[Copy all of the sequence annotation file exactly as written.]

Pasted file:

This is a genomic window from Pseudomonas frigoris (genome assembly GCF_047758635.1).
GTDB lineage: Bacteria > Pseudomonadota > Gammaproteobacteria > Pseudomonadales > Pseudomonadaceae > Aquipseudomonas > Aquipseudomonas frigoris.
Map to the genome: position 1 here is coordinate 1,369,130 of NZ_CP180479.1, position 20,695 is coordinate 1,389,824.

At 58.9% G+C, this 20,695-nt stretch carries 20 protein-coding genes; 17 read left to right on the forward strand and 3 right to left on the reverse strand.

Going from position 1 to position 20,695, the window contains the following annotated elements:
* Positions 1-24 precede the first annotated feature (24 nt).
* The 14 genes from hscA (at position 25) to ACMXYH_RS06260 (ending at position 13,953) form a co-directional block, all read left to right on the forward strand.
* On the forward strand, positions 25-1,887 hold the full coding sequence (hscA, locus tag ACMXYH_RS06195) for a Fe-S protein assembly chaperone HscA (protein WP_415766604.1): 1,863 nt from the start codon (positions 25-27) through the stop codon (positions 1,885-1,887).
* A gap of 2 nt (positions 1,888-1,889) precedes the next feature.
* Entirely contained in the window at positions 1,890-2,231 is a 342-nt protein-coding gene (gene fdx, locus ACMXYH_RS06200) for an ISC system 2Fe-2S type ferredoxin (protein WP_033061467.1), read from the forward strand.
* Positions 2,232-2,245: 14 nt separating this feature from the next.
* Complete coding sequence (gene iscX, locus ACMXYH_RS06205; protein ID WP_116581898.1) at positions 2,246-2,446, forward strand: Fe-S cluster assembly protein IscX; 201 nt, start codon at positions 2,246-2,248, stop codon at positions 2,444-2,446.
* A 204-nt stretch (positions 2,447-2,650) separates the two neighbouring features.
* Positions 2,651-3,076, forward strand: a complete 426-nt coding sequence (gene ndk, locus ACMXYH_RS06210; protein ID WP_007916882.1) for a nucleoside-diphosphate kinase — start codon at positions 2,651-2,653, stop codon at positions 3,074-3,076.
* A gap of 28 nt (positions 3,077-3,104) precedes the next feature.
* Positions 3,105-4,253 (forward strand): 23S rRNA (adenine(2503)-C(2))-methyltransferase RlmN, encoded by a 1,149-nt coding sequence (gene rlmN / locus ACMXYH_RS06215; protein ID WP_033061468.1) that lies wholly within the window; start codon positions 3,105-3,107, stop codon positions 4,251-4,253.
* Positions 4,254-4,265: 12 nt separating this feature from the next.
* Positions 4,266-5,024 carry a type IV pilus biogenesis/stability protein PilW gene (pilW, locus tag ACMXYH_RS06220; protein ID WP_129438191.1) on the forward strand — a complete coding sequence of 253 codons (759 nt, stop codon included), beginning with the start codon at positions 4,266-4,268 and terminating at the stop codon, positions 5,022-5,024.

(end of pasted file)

This is a genomic window from Pseudomonas frigoris (genome assembly GCF_047758635.1).
GTDB lineage: Bacteria > Pseudomonadota > Gammaproteobacteria > Pseudomonadales > Pseudomonadaceae > Aquipseudomonas > Aquipseudomonas frigoris.
Map to the genome: position 1 here is coordinate 1,369,130 of NZ_CP180479.1, position 20,695 is coordinate 1,389,824.

At 58.9% G+C, this 20,695-nt stretch carries 20 protein-coding genes; 17 read left to right on the forward strand and 3 right to left on the reverse strand.

Going from position 1 to position 20,695, the window contains the following annotated elements:
* Positions 1-24 precede the first annotated feature (24 nt).
* The 14 genes from hscA (at position 25) to ACMXYH_RS06260 (ending at position 13,953) form a co-directional block, all read left to right on the forward strand.
* On the forward strand, positions 25-1,887 hold the full coding sequence (hscA, locus tag ACMXYH_RS06195) for a Fe-S protein assembly chaperone HscA (protein WP_415766604.1): 1,863 nt from the start codon (positions 25-27) through the stop codon (positions 1,885-1,887).
* A gap of 2 nt (positions 1,888-1,889) precedes the next feature.
* Entirely contained in the window at positions 1,890-2,231 is a 342-nt protein-coding gene (gene fdx, locus ACMXYH_RS06200) for an ISC system 2Fe-2S type ferredoxin (protein WP_033061467.1), read from the forward strand.
* Positions 2,232-2,245: 14 nt separating this feature from the next.
* Complete coding sequence (gene iscX, locus ACMXYH_RS06205; protein ID WP_116581898.1) at positions 2,246-2,446, forward strand: Fe-S cluster assembly protein IscX; 201 nt, start codon at positions 2,246-2,248, stop codon at positions 2,444-2,446.
* A 204-nt stretch (positions 2,447-2,650) separates the two neighbouring features.
* Positions 2,651-3,076, forward strand: a complete 426-nt coding sequence (gene ndk, locus ACMXYH_RS06210; protein ID WP_007916882.1) for a nucleoside-diphosphate kinase — start codon at positions 2,651-2,653, stop codon at positions 3,074-3,076.
* A gap of 28 nt (positions 3,077-3,104) precedes the next feature.
* Positions 3,105-4,253 (forward strand): 23S rRNA (adenine(2503)-C(2))-methyltransferase RlmN, encoded by a 1,149-nt coding sequence (gene rlmN / locus ACMXYH_RS06215; protein ID WP_033061468.1) that lies wholly within the window; start codon positions 3,105-3,107, stop codon positions 4,251-4,253.
* Positions 4,254-4,265: 12 nt separating this feature from the next.
* Positions 4,266-5,024 carry a type IV pilus biogenesis/stability protein PilW gene (pilW, locus tag ACMXYH_RS06220; protein ID WP_129438191.1) on the forward strand — a complete coding sequence of 253 codons (759 nt, stop codon included), beginning with the start codon at positions 4,266-4,268 and terminating at the stop codon, positions 5,022-5,024.